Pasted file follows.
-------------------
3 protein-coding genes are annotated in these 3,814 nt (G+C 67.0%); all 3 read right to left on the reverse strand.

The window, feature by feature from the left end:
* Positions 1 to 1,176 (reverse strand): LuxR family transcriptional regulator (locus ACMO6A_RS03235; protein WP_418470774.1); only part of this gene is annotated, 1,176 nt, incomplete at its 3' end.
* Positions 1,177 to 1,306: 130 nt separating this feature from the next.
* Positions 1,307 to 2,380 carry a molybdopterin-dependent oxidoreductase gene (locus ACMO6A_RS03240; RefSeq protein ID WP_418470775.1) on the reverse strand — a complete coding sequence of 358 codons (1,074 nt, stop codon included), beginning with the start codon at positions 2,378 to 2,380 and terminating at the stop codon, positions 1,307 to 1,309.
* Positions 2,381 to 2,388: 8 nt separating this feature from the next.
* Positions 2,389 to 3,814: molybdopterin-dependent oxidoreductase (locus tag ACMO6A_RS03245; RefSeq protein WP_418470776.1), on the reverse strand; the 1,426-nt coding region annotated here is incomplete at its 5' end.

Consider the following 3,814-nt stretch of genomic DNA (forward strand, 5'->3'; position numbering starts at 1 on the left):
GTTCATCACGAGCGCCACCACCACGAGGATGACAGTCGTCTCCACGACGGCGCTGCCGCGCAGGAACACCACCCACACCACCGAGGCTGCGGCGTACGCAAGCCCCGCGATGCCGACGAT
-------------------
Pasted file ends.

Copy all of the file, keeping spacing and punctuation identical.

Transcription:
3 protein-coding genes are annotated in these 3,814 nt (G+C 67.0%); all 3 read right to left on the reverse strand.

The window, feature by feature from the left end:
* Positions 1 to 1,176 (reverse strand): LuxR family transcriptional regulator (locus ACMO6A_RS03235; protein WP_418470774.1); only part of this gene is annotated, 1,176 nt, incomplete at its 3' end.
* Positions 1,177 to 1,306: 130 nt separating this feature from the next.
* Positions 1,307 to 2,380 carry a molybdopterin-dependent oxidoreductase gene (locus ACMO6A_RS03240; RefSeq protein ID WP_418470775.1) on the reverse strand — a complete coding sequence of 358 codons (1,074 nt, stop codon included), beginning with the start codon at positions 2,378 to 2,380 and terminating at the stop codon, positions 1,307 to 1,309.
* Positions 2,381 to 2,388: 8 nt separating this feature from the next.
* Positions 2,389 to 3,814: molybdopterin-dependent oxidoreductase (locus tag ACMO6A_RS03245; RefSeq protein WP_418470776.1), on the reverse strand; the 1,426-nt coding region annotated here is incomplete at its 5' end.

Consider the following 3,814-nt stretch of genomic DNA (forward strand, 5'->3'; position numbering starts at 1 on the left):
GTTCATCACGAGCGCCACCACCACGAGGATGACAGTCGTCTCCACGACGGCGCTGCCGCGCAGGAACACCACCCACACCACCGAGGCTGCGGCGTACGCAAGCCCCGCGATGCCGACGAT